In the context of the above, he end-to-end solution oriented on protecting against a number of specific attack scenarios:
1. Unauthorized code execution – modification of a normal application flow in a way that causes an application to execute arbitrary code (usually having a malicious behaviour).
There are two widely known ways to perform this attack, depending on where the malicious code comes from.
(a) Code injection – introduction of a code snippet that will be executed by the application, as if it was the native application code.
The purpose of the introduced code is to change the course of the application’s execution in a way that will lead to a result desired by the intruder.
(b) Code reuse – the malicious code is constructed of "gadgets" – carefully chosen code sequences of machine instructions from the application binary code itself.
Gadgets are chosen in such a way that, when chained together, perform an operation that is desired by the attacker (see, e.g. Return-oriented programming attack .)
2. Data manipulation – malicious read or write actions performed on an application’s data, e.g. overwriting entries in the application memory, or unauthorized access to the sensitive data.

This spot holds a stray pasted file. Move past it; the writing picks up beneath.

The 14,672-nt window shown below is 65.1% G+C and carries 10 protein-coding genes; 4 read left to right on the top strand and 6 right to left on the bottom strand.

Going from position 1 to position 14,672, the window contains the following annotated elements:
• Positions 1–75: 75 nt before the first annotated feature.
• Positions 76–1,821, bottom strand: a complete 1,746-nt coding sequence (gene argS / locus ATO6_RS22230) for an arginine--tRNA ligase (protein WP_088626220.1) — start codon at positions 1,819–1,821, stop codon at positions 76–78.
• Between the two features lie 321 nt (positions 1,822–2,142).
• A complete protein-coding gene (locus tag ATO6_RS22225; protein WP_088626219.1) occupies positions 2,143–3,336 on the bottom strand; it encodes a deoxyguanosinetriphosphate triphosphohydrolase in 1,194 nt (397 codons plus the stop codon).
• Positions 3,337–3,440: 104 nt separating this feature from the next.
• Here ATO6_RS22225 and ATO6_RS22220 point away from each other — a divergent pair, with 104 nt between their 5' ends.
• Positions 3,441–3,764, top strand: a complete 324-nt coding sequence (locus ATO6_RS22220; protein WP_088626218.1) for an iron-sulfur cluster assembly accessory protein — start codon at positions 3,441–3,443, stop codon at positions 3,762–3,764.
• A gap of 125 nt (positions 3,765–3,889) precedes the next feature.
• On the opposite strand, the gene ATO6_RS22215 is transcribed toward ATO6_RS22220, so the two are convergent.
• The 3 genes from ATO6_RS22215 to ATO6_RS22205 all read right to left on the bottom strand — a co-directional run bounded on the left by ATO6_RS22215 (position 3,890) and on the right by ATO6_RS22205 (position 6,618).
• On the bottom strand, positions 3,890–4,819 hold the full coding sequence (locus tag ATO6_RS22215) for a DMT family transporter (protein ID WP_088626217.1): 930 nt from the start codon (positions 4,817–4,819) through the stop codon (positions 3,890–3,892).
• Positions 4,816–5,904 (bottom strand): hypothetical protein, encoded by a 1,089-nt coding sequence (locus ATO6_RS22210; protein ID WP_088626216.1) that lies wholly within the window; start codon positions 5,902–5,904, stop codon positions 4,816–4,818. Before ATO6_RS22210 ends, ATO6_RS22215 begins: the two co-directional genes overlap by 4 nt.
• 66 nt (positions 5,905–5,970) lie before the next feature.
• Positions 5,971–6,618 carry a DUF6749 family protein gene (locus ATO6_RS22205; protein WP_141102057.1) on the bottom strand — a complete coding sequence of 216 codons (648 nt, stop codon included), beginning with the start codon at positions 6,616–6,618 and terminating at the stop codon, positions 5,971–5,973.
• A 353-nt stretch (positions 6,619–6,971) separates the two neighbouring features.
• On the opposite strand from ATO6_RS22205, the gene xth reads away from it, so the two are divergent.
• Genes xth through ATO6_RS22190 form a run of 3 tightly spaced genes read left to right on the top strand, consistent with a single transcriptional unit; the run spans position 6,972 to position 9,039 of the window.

3. Denial of Service (DoS) via software crash – change of the course of the application execution in a way that leads to a crash of the application software.
4. Authentication-protocol violation – bypassing the standard authentication mechanism of the application, resulting in gaining extra privileges without providing the required credentials.

The work performed in SHARCS, towards achieving end-to-end security, focused on the following three variations, depending on the layer our proposed security mechanisms are implemented on:

A full-featured SHARCS stack, which incorporates security changes in all layers.
This model offers security guarantees for critical applications, such as a medical implant and follows a clean-slate approach.